When Marilyn Met Marlene

Founded in 1969, Andy Warhol’s Interview was the magazine to be seen in for nearly forty years. Although it ceased publication last year, Interview still has an online presence and earlier this week, a snippet from the past was discovered.

“As a notable admirer of Marilyn Monroe’s, Andy Warhol was sure to get some of the juiciest gossip in his celebrity circle. While he was still Editor-in-Chief of Interview, alongside Paul Morissey and Fred Hughes, he buried a drama bomb of information in the ‘Small Talk’ section of the June 1973 issue involving Marlene Dietrich and M.M herself. However, not one of the contributing editors took credit for the gossip; they instead chose to keep the source anonymous … According to the ‘Small Talk’ column, Dietrich attended a screening of one of Monroe’s earlier films and talked through every one of her scenes, mumbling: ‘So this is what they want now. This is what they call sexy.'”

Marlene Dietrich by Eve Arnold, 1952

Eve Arnold, who photographed Marlene at work in a recording studio for Esquire magazine in 1952, recalled that when she later met Marilyn, the subject of Dietrich came up: “Marilyn asked – with that mixture of naïveté and self-promotion that was uniquely hers – ‘If you could do that well with Marlene, can you imagine what you could do with me?'”

Mariene Dietrich by Milton Greene, 1952

Another photographer who worked with Dietrich was Milton Greene, who later became Marilyn’s business partner. In 1955, he invited Marlene to a New York press conference to announce the formation of their new company, Marilyn Monroe Productions.

Like all stars (Marilyn included), Dietrich was naturally competitive. But although she may have briefly ‘thrown shade’ in Marilyn’s direction – to use a term that didn’t exist back then – there’s no sign of any rancour between them in these photographs.

In 1957, Marilyn was offered the lead role in a remake of The Blue Angel, which had made Marlene a global star many years before. That never came to pass, but a year later, Marilyn would recreate the character in her ‘Fabled Enchantresses’ photo session with Richard Avedon, although out of respect for Dietrich, she later asked the photographer to withdraw the images and they were not made public until long after Marilyn died.

Marilyn poses as Marlene for photographer Richard Avedon, 1958

Marilyn would take a leaf out of Marlene’s playbook again in 1962, asking costumer Jean Louis to recreate the beaded ‘nude’ dress he had made for Dietrich to wear during nightclub performances. Monroe’s version became immortalised that May, when she sang ‘Happy Birthday Mr President’ to John F. Kennedy at Madison Square Garden.

Whatever Marlene’s initial thoughts on Marilyn may have been, she would remember her admiringly, writing in her 1987 memoir: “Marilyn Monroe was an authentic sex symbol, because not only was she ‘sexy’ by nature but she also liked being one – and she showed it.”

Avedon’s Marilyn: Rare Nudes Emerge

An extremely rare (and very charming) series of semi-nude photos shot by Richard Avedon, featuring Marilyn with hairdresser Kenneth Battelle,  has surfaced on the website of the Edward Cella Gallery in Los Angeles.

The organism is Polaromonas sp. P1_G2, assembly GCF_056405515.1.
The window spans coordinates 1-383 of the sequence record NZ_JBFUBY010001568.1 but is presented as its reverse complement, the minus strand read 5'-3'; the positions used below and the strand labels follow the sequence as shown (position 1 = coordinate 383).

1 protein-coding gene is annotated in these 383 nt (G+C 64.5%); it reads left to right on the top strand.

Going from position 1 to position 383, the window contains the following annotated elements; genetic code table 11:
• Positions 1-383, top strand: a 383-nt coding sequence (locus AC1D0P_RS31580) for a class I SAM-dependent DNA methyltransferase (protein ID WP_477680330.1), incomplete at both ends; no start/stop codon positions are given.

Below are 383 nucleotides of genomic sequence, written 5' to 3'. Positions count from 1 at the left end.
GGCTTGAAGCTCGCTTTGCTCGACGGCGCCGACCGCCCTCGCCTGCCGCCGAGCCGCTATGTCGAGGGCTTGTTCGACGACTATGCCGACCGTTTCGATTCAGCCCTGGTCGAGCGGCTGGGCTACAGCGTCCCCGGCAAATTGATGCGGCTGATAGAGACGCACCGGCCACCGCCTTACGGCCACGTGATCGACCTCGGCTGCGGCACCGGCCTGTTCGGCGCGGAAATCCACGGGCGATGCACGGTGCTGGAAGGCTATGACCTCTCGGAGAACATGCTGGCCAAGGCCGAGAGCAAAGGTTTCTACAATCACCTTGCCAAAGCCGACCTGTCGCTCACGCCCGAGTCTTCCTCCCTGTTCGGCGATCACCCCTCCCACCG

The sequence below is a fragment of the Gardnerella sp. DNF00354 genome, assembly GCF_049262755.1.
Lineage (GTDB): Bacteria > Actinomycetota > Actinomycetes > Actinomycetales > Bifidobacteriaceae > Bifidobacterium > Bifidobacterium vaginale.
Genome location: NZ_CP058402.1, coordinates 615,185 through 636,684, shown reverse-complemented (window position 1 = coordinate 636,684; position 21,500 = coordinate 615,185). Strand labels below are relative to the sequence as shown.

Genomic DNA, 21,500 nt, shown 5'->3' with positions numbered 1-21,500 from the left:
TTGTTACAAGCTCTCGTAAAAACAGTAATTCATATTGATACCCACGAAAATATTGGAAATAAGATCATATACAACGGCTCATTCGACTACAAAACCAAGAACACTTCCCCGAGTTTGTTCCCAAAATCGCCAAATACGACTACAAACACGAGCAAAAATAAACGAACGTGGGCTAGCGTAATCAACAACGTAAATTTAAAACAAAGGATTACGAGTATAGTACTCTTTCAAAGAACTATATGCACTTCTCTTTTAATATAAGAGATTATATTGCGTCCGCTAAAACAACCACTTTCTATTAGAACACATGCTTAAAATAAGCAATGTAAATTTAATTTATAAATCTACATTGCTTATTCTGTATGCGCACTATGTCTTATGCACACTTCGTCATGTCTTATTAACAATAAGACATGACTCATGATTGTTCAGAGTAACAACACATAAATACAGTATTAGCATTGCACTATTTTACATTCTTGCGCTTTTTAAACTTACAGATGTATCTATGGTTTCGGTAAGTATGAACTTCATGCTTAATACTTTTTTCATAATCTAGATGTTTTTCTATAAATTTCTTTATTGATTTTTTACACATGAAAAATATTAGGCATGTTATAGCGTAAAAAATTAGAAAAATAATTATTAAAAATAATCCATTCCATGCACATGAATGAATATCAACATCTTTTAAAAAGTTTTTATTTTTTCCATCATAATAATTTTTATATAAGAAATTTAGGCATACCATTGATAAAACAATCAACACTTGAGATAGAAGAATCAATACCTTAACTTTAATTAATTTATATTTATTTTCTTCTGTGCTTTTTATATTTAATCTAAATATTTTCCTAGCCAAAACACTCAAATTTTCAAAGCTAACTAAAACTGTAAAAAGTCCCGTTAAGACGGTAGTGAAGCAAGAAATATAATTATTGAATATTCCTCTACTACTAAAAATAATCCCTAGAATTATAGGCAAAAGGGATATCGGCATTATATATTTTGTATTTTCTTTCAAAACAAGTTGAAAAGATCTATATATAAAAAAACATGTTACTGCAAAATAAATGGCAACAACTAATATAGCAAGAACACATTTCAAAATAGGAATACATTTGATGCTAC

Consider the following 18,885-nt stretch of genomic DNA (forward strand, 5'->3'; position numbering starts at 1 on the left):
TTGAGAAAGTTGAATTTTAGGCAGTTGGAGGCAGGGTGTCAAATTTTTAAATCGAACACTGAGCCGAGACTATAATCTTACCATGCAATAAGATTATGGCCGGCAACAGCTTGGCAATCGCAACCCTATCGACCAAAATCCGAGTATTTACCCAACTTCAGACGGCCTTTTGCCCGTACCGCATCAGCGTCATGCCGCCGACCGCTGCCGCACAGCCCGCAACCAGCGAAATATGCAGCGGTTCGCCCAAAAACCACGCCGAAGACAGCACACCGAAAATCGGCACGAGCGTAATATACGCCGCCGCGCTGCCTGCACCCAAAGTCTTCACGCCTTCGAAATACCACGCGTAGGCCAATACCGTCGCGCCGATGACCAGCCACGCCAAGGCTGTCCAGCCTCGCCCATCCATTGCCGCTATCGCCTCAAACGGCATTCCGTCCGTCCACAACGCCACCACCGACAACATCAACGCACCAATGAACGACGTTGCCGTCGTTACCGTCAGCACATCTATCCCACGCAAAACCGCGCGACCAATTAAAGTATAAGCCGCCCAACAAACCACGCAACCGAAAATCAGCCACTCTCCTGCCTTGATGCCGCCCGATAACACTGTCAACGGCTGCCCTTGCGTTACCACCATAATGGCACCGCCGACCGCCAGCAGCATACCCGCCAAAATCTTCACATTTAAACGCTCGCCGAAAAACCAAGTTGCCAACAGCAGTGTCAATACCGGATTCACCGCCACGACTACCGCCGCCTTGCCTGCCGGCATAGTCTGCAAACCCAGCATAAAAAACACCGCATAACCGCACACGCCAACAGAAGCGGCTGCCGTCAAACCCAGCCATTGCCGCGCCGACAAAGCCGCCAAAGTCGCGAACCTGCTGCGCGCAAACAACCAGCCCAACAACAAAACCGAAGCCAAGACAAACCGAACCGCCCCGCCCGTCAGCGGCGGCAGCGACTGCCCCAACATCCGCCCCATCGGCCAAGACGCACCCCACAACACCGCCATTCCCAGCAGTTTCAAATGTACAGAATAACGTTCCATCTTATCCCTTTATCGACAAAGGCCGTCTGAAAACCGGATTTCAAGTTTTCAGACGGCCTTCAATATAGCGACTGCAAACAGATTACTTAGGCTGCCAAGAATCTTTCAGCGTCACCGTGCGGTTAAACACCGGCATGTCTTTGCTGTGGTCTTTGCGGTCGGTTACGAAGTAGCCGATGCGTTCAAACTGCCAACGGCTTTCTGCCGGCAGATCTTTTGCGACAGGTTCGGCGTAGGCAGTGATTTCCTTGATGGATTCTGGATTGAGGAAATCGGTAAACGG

This was probably shot during the same session that made the cover of Life magazine to promote Some Like It Hot in April 1959, although Marilyn had worked with Avedon the previous summer on the ‘Fabled Enchantresses’ sessions (published in Life in December 1958.) Avedon had been unhappy with some of the shots, so these nudes could have been among the rejects. However, Marilyn’s slightly bouffant hairstyle more closely resembles her look in March 1959, when Battelle accompanied Marilyn to the Some Like It Hot premiere in Chicago (see here.)

Interestingly, this was not the first time Marilyn stripped off for Avedon – she also posed topless for his ‘Photomatic’ series in 1957 (see here.) The playful nature of these images reflects Marilyn’s trust in Avedon – which was seemingly well-placed, considering how long it has taken for the shots to appear.

Thanks to Paul and Johann

Avedon’s Marilyn: Fabled Enchantments

Penny Cobbs, who worked for Richard Avedon during the 1980s, has described their collaboration on a series of posters based on his ‘Fabled Enchantresses’ sessions with Marilyn. “We did four Marilyns – her impersonating the old-time sex symbols Jean Harlow, Theda Bara, Clara Bow, and Lillian Russell – he’d done those pictures for Life in 1958,” Cobbs recalled in an interview for Avedon: Something Personal. “But since nobody could recognise Marilyn, they didn’t go over well.” Ironically, these posters are now highly collectible and because of their rarity, they sell well at auctions.

Marilyn in the Saturday Evening Post

Marilyn graces the cover of The Golden Age of Hollywood, a  new one-off special from the Saturday Evening Post. It costs $12.99 and can be ordered directly here. (Unfortunately I don’t yet know if it ships outside the US, but I’ll update you if I find out.)

Marilyn has a long history with the Post, as one of her most revealing interviews with Pete Martin, ‘The New Marilyn Monroe’, was serialised over three weeks in 1956, and later published in book form with the playful title, Will Acting Spoil Marilyn Monroe?

On Marilyn’s birthday this year, the Post paid tribute with a blog about the sex symbols who preceded her – including Lillian Russell, Theda Bara and Clara Bow, all of whom she impersonated in her extraordinary ‘Fabled Enchantresses’ shoot with Richard Avedon. But she turned down the chance to play showgirl Evelyn Nesbit in The Girl in the Red Velvet Swing (the role went to Joan Collins.) And of Mae West, she told W.J. Weatherby, ‘I learned a few tricks from her – that impression of laughing at, or mocking, her own sexuality.’ Jean Harlow, perhaps Marilyn’s greatest influence, is a surprising omission.

You can read Marilyn’s Post interview here.